36 month follow up
AGEs experimental intervention starts
November 2008: preliminary report
November 2009: draft report
7*Research Team and Organization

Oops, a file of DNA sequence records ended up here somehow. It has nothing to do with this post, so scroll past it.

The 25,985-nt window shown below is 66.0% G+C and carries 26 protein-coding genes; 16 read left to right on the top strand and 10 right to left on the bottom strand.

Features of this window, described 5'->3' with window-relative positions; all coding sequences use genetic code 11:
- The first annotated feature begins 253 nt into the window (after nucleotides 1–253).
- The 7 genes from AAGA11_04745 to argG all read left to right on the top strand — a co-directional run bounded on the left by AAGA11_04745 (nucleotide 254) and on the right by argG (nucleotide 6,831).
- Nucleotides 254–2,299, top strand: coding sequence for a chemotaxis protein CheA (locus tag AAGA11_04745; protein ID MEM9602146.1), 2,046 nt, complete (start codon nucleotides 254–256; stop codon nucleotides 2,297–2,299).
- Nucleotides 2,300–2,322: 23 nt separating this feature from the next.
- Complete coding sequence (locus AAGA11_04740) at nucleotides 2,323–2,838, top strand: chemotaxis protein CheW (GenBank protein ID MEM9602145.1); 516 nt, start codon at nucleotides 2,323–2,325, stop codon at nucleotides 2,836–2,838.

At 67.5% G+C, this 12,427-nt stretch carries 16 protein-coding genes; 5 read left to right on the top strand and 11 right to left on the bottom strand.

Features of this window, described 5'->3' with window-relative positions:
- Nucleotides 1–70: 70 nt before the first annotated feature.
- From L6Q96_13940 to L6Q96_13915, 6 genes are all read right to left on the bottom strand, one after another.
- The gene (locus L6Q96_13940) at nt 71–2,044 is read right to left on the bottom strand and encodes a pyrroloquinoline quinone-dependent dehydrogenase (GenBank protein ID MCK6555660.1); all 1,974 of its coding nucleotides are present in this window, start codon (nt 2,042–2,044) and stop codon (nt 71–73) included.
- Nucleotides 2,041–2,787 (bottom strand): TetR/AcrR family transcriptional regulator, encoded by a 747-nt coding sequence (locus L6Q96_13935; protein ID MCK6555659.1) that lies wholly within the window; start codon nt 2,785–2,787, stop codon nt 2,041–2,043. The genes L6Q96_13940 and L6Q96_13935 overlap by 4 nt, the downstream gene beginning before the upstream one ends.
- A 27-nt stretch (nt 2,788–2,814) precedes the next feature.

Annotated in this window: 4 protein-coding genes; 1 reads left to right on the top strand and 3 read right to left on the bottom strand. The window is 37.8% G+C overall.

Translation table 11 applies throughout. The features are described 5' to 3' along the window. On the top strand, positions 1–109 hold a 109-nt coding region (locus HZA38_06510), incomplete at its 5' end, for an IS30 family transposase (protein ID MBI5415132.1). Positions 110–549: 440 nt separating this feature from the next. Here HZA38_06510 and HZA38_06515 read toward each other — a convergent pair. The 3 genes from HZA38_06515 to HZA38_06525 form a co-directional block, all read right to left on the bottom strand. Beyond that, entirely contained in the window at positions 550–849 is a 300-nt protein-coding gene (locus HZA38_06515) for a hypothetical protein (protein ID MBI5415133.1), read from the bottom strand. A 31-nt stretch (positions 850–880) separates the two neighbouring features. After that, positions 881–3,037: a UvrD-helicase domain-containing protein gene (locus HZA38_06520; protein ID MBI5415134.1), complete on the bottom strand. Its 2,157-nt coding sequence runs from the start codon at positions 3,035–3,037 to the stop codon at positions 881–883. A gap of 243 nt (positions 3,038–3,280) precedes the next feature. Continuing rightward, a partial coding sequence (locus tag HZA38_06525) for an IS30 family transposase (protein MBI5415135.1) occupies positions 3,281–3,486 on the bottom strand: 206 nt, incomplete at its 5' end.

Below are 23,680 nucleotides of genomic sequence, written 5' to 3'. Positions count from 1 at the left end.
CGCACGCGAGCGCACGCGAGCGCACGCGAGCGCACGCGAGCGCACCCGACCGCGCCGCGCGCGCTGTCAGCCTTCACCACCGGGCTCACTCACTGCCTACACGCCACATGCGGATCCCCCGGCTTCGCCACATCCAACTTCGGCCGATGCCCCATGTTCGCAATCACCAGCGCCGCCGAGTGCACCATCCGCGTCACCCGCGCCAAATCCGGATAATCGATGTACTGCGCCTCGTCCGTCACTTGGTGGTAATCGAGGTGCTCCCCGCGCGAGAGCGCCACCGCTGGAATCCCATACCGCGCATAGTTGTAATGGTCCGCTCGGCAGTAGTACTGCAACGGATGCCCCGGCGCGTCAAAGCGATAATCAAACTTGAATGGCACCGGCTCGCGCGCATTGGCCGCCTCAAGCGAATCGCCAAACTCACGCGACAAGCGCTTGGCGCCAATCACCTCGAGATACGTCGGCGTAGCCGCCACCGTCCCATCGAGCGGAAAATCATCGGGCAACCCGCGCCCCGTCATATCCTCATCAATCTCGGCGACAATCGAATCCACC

The principal investigator, Harry Anthony Patrinos, Lead Education Economist in the Human Development hub (HDNED), has been working on education in Mexico for the last four years, has studied the education system extensively, and has worked on the previous evaluation of the AGEs program and the urban-based school-based management program, PEC. He will manage the grant through his unit. The team includes four individual consultants: Paul Gertler, Eduardo Rodriguez-Oreggia, Stefan Metzger and Manuel Felix. Paul Gertler is the Li Ka Shing Distinguished Professor at the University of California at Berkley and former Human Development Chief Economist at the World Bank. He has extensive experience in managing large-scale prospective evaluations and has worked in Mexico on the effect of Oportunidades on child development and in education on the previous evaluation of the AGEs. Eduardo Rodriguez-Oreggia is currently Research Coordinator at the Institute for Research on Sustainable Development and Social Equality, at the Universidad Iberoamericana, Mexico City. He received his PhD in Planning and Economics from the London School of Economics. He has extensive knowledge of the education system and labor market in Mexico, and managed several research projects. Manuel Felix is the Executive Director of Investing in Education Foundation. He previously worked for six years with the World Bank Group where he held a variety of advisory assignments and worked with the office of the Chief Economist. Stefan Metzger is a Mexico-based consultant, with experience in managing large data sets, collecting information, data analysis, and is involved in Colima’s randomized PEC experiment. We will collaborate with Marta Rubio-Codina, who is also on the Colima team, and whose valuable assistance we relied on to set up the current experiment. The team will be joined by CONAFE, namely: Dr. Arturo Sáenz Ferral (Director); Lucero Nava Bolaños (Director of Compensatory Programs) and her team: Dr. Dolores Ramírez Vargas, Georgina Quintanilla Cerda, Rafaela Merecías Sánchez, María Anjelica Santiago Antonio and Teresa Nateras Valdez.